Francophiles, we need to talk. If you’re in the midst of planning your umpteenth trip to metropolitan France, you may want to consider the possibility of exploring another French-speaking destination. You might be thinking “well, I’ll never get tired of France.” This is a good point. After living in France and visiting numerous times, I still haven’t gotten enough of it. However, you never know what other gems are out there if you don’t take a chance, right? Case in point: the French-speaking island of Martinique.
Located in the Eastern Caribbean in the Lesser Antilles, Martinique is an overseas region of France (so, officially speaking, you’ll still be traveling to France after all!). A former French colony, Martinique is known for its unique blend of French and Caribbean cultures. The official language of the island is French, however, many Martiniquais speak Martiniquan Creole, a regional dialect based on French, Carib, and African languages, that also includes elements of English, Spanish and Portuguese.
Martinique’s principal tourist attractions include the capital city of Fort-de-France, which is known for its outdoor markets, port area, the architecturally stunning library Schoelcher, and the Cathédrale St. Louis, which dates back to the 17th century. Fort-de-France also has a wide variety of restaurants, ranging from casual cafés to fine dining establishments, some of which feature traditional Martinican dance shows in the evening.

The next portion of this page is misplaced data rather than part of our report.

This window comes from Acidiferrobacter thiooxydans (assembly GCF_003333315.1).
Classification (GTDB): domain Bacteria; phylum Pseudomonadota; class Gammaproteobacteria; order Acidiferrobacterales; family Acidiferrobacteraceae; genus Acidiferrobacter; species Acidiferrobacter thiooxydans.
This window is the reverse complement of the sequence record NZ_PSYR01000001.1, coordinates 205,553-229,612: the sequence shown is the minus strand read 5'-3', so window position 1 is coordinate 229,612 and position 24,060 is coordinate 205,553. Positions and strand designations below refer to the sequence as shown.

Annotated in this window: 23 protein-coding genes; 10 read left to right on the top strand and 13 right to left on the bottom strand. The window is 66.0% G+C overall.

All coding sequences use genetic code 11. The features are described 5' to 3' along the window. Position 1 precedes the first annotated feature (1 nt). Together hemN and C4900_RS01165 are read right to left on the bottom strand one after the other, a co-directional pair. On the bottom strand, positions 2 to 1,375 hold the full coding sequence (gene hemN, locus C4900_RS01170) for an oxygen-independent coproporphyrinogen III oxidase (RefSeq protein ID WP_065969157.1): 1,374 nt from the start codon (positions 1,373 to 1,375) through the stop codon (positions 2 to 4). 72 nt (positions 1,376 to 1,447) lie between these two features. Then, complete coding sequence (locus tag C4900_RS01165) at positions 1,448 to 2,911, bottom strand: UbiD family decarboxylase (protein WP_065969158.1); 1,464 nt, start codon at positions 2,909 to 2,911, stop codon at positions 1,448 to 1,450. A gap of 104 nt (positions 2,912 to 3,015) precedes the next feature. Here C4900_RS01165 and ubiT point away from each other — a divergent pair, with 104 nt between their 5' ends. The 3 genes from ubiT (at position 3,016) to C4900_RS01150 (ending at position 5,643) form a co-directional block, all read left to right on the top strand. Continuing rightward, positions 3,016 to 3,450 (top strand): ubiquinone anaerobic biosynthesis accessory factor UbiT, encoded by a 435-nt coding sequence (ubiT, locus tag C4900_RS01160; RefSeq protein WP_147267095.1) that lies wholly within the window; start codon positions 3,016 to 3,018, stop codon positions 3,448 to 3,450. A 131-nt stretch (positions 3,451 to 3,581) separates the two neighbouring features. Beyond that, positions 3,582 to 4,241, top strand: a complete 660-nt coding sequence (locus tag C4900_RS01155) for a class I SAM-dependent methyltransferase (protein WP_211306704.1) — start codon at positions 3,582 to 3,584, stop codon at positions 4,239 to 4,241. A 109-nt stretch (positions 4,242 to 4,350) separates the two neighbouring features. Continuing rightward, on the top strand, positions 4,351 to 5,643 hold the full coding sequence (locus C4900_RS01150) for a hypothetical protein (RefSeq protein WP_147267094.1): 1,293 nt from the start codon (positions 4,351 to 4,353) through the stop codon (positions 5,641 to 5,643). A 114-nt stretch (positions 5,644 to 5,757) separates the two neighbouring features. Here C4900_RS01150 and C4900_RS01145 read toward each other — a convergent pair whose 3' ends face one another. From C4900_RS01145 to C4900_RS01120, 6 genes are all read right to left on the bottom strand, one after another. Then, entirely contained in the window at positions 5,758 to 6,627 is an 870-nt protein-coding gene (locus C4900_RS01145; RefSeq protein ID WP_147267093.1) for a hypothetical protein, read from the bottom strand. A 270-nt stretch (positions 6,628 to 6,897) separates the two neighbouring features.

In 1902, the island’s active volcano, Mont Pelée, erupted and devastated the town of Saint-Pierre. Today, Saint-Pierre, located in the northern part of the island, has been rebuilt and includes a fascinating museum dedicated to the fire. There are also plenty of places to eat traditional French-Caribbean cuisine while gazing at the impressive volcano. While you’re in the north, take a rain forest hike or mountain hike.
And then of course, there are the beaches. Some of the most beautiful and popular beaches on the island are located next to the major resort hotels of Pointe du Bout. Off-the-beaten path explorers may prefer the less-populated Diamond Beach or the fishing village of Sainte-Luce.
If you enjoy the nightlife scene, head back to Fort-de-France or the resort areas Pointe du Bout and Les Trois-Ilets. The most popular and authentic nightclub beverage is 'ti punch, a sweet concoction made with sugar cane syrup, lime and Martiniquan rum.
Bonne exploration et bon voyage!
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